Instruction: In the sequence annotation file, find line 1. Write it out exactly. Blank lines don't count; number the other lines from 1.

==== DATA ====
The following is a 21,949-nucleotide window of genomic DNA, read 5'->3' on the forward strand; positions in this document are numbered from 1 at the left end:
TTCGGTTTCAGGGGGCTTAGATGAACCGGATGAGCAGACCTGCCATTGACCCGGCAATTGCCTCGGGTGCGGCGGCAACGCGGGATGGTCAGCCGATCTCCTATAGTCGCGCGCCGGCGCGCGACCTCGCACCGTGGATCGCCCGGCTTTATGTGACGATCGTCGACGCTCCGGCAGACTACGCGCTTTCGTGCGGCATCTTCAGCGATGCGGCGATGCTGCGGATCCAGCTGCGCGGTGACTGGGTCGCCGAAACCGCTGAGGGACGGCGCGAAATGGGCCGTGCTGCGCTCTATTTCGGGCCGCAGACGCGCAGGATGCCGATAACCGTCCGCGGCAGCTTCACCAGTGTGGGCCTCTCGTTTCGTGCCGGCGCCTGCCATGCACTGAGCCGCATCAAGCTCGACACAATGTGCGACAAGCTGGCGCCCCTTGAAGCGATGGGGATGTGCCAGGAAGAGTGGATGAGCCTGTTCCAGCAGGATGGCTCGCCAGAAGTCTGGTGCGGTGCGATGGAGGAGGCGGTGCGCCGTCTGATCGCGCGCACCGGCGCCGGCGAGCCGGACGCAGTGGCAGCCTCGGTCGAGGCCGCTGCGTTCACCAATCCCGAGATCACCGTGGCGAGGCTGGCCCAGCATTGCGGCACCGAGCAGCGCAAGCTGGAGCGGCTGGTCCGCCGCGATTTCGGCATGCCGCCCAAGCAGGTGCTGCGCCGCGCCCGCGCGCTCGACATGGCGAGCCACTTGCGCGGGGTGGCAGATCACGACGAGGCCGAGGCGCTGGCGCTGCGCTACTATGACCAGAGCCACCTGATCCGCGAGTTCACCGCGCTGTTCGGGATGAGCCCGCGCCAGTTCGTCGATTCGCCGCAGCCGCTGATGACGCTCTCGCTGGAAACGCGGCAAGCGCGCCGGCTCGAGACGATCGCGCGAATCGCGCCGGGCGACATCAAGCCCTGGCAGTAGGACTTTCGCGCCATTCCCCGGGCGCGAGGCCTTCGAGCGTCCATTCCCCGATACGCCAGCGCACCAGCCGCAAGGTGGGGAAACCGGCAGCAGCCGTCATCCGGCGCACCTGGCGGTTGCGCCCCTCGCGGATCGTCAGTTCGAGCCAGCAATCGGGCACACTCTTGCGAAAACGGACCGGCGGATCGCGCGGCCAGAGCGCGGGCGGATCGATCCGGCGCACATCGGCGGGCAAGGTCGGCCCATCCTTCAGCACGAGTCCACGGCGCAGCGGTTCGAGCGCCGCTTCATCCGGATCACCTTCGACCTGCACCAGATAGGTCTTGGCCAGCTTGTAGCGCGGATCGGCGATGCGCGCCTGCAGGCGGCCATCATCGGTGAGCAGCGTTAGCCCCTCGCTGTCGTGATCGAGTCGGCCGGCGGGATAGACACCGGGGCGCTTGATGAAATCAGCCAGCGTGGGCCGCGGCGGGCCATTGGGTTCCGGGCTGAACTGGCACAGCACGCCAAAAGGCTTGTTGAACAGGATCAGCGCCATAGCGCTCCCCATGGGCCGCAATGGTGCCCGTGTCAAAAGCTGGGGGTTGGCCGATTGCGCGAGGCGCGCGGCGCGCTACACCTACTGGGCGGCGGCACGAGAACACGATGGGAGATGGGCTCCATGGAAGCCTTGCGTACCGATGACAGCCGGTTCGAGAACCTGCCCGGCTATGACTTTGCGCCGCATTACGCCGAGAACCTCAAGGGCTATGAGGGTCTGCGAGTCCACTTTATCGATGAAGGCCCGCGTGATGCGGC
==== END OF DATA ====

The following is a 21,949-nucleotide window of genomic DNA, read 5'->3' on the forward strand; positions in this document are numbered from 1 at the left end: